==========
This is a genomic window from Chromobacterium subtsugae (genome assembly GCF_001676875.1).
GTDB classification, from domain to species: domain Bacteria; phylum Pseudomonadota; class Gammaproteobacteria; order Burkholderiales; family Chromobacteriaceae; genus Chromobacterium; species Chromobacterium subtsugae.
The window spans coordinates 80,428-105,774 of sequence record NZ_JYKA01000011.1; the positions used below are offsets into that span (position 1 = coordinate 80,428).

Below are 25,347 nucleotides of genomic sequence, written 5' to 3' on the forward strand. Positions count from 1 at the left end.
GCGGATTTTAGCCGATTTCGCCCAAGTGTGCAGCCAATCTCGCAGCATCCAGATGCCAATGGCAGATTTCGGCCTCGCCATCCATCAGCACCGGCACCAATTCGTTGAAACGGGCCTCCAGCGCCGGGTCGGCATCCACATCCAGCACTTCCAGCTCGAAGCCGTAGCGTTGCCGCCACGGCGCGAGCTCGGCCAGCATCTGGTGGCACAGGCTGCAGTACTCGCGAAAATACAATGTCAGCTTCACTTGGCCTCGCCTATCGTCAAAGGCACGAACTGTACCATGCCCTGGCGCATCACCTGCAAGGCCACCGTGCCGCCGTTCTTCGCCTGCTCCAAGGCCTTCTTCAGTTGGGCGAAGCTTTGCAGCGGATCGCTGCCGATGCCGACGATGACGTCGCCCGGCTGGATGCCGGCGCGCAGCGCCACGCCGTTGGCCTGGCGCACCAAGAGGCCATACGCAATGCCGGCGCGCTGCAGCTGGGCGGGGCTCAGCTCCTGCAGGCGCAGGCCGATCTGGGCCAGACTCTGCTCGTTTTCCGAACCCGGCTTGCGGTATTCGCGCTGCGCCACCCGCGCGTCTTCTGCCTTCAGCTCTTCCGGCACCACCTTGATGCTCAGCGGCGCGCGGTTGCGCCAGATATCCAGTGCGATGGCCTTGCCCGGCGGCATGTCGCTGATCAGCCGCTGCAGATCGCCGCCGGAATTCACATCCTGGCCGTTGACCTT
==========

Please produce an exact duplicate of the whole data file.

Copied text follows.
This is a genomic window from Chromobacterium subtsugae (genome assembly GCF_001676875.1).
GTDB classification, from domain to species: domain Bacteria; phylum Pseudomonadota; class Gammaproteobacteria; order Burkholderiales; family Chromobacteriaceae; genus Chromobacterium; species Chromobacterium subtsugae.
The window spans coordinates 80,428-105,774 of sequence record NZ_JYKA01000011.1; the positions used below are offsets into that span (position 1 = coordinate 80,428).

Below are 25,347 nucleotides of genomic sequence, written 5' to 3' on the forward strand. Positions count from 1 at the left end.
GCGGATTTTAGCCGATTTCGCCCAAGTGTGCAGCCAATCTCGCAGCATCCAGATGCCAATGGCAGATTTCGGCCTCGCCATCCATCAGCACCGGCACCAATTCGTTGAAACGGGCCTCCAGCGCCGGGTCGGCATCCACATCCAGCACTTCCAGCTCGAAGCCGTAGCGTTGCCGCCACGGCGCGAGCTCGGCCAGCATCTGGTGGCACAGGCTGCAGTACTCGCGAAAATACAATGTCAGCTTCACTTGGCCTCGCCTATCGTCAAAGGCACGAACTGTACCATGCCCTGGCGCATCACCTGCAAGGCCACCGTGCCGCCGTTCTTCGCCTGCTCCAAGGCCTTCTTCAGTTGGGCGAAGCTTTGCAGCGGATCGCTGCCGATGCCGACGATGACGTCGCCCGGCTGGATGCCGGCGCGCAGCGCCACGCCGTTGGCCTGGCGCACCAAGAGGCCATACGCAATGCCGGCGCGCTGCAGCTGGGCGGGGCTCAGCTCCTGCAGGCGCAGGCCGATCTGGGCCAGACTCTGCTCGTTTTCCGAACCCGGCTTGCGGTATTCGCGCTGCGCCACCCGCGCGTCTTCTGCCTTCAGCTCTTCCGGCACCACCTTGATGCTCAGCGGCGCGCGGTTGCGCCAGATATCCAGTGCGATGGCCTTGCCCGGCGGCATGTCGCTGATCAGCCGCTGCAGATCGCCGCCGGAATTCACATCCTGGCCGTTGACCTT